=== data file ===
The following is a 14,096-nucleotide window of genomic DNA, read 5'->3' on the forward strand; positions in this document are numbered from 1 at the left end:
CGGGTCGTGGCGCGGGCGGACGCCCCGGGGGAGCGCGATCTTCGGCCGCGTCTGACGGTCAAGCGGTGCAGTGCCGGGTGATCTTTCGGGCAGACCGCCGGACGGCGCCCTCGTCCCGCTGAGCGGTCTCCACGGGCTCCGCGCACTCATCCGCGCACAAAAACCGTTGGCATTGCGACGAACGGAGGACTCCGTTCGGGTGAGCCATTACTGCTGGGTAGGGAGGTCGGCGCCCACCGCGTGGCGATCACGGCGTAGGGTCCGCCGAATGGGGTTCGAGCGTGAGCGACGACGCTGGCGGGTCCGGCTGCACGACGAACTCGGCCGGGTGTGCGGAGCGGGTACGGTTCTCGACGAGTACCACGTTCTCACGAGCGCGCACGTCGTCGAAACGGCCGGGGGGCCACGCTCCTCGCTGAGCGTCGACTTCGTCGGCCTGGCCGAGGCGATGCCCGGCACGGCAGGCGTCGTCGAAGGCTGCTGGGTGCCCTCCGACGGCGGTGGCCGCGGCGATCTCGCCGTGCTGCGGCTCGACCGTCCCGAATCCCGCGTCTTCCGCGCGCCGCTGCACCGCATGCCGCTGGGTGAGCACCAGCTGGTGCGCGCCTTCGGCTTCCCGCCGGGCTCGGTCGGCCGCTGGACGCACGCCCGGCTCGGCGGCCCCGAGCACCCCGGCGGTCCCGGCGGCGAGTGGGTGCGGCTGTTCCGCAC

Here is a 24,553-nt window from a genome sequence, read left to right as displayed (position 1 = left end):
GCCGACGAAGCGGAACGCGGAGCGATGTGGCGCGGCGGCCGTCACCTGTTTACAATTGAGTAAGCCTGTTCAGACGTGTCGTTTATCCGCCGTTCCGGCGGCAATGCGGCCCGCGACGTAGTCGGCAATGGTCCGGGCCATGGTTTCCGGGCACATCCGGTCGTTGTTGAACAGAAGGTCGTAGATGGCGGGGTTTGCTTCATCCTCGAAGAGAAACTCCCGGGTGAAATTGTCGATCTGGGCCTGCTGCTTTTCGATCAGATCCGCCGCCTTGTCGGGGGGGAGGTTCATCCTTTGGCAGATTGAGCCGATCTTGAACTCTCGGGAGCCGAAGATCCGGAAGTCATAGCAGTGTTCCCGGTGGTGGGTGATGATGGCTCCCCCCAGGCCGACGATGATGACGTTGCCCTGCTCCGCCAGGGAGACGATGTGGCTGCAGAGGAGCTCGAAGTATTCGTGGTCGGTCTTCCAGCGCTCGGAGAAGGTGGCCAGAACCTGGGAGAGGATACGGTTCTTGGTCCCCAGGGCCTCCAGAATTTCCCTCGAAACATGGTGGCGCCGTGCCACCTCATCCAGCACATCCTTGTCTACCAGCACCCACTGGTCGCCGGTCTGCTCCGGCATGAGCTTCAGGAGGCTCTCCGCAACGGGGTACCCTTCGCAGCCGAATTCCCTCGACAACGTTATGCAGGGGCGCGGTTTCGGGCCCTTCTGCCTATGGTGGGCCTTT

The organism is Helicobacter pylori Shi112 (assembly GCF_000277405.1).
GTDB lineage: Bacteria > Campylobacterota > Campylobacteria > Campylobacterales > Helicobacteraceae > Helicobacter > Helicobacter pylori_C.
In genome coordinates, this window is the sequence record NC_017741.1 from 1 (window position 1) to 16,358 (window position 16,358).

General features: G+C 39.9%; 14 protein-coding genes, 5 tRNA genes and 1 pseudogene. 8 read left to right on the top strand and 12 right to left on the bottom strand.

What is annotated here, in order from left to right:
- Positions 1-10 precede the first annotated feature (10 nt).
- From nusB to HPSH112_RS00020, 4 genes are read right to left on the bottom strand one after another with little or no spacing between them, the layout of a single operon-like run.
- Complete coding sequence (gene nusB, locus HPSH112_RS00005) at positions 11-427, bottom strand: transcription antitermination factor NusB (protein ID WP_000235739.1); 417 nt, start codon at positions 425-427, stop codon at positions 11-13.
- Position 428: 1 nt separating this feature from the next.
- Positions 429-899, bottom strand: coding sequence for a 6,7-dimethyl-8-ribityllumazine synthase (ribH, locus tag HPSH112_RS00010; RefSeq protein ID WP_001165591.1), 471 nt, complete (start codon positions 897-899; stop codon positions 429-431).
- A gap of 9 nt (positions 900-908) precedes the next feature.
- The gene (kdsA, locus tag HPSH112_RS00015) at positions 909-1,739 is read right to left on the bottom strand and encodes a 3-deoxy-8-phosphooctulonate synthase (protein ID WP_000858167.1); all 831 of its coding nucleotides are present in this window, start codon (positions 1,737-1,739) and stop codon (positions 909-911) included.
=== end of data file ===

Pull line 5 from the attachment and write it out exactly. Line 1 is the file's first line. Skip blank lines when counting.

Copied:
The organism is Helicobacter pylori Shi112 (assembly GCF_000277405.1).